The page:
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Anne (Laine Mägi) leaves Estonia to care for ageing but proud Frida (Jeanne Moreau) in Paris, an elderly Estonian lady who emigrated to France long ago. Anne soon realizes that she is not wanted. All Frida wants from life is the attention of Stephane (Patrick Pineau), her younger lover from years ago. Stephane, however, is desperate for Anne to stay and look after Frida, even against the old lady's will. In this conflict of strangers, Anne finds her own way...

Review by Louise Keller:
At the grand age of 85, Jeanne Moreau steals every scene as the viperous grand dame, Frida, who demands the world pays attention, in this gentle but rewarding film from Estonian director Ilmar Raag. The catalyst for change is Anne (Laine Mägi), a downtrodden home carer from Estonia, who relocates to Paris to take care of the formidable Frida. There are three strands to the film's journey, the third belonging to that of Frida's former (younger) lover Stéphane (Patrick Pineau) who, as the only person that Frida wants to see (and possess), exists in a draft of guilt.

The film begins in Estonia when we bear witness to the extremely tough life that Anne (Mägi) leads, taking care of her ill, demented mother. The funeral almost seems like a relief. It's Paris so jump at the chance, Anne's daughter tells her when the job opportunity arises to take care of an elderly Estonian living in Paris, although the mood is as melancholic as the song "si tu t'apelle melancholie". The contrast between the frumpy Anne in her dowdy clothes and the elegant Frida, wearing pearls and silk, designer couture as she sits in her expensive rose-filled apartment could not be greater.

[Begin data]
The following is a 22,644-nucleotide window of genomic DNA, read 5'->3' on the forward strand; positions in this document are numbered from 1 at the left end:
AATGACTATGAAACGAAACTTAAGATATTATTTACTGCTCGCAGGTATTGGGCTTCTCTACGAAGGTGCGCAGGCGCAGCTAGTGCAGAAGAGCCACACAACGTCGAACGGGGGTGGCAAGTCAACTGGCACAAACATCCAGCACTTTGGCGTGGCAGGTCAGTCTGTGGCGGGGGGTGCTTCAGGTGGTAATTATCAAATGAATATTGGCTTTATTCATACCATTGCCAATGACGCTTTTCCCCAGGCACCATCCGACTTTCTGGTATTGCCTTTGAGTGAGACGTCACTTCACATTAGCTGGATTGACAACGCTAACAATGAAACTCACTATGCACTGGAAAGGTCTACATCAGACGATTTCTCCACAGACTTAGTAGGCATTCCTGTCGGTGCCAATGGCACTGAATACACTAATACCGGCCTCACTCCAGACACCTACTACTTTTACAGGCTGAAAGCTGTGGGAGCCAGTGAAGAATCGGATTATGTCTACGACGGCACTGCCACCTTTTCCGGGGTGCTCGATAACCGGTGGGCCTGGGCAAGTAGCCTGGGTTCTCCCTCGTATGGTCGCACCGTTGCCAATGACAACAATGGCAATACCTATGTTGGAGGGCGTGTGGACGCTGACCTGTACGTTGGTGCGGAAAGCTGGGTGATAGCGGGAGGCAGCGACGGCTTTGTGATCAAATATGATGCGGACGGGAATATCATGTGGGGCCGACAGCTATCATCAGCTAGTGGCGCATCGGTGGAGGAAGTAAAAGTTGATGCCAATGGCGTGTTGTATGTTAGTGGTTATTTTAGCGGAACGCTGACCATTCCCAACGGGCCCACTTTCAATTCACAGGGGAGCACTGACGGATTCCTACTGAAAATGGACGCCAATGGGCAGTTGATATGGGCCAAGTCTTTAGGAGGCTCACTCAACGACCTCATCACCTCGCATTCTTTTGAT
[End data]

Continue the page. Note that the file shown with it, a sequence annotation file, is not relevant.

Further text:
Through Anne's eyes we get to know Frida, complete with her tantrums and rudeness. All Stéphane has told her is that Frida speaks her mind and the key of the medicine cabinet should be hidden. She learns from Frida that "a real croissant is something you buy in a bakery, not a supermarket". But it is also through Anne's eyes that we discover Paris complete with her beautiful shop windows, stylish perfumes and the spectacular vistas which she inhales with enthusiasm. (Notable are the two contrasting scenes at the Eiffel Tower - one filled with Asian tourists, the other without any people or distractions.) That's when life-embracing jazz starts to play and Anne's wardrobe begins to gain colour and chic.

The most satisfying part of the film is the way we learn about each of the three main characters, who in turn become interdependent. Mägi brings a gentle sincerity to the role of Anne, while Pineau gives us a glimpse of what Stéphane and Frida once shared in a surprisingly intimate love scene in which passion plays no part and nostalgia is the driver. But the film is all Moreau as the circumstances shift and the characters find themselves travelling at a new pace in a modified direction.

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(France/Belgium/Estonia, 2013)

CAST: Jeanne Moreau, Laine Mägi, Patrick Pineau

PRODUCER: Miléna Poylo, Gilles Sacuto, Riina Sildos

DIRECTOR: Ilmar Raag

SCRIPT: Agnès Feuvre, Lise Macheboeuf, Ilmar Raag


EDITOR: Anne-Laure Guégan

MUSIC: Not credited


RUNNING TIME: 94 minutes



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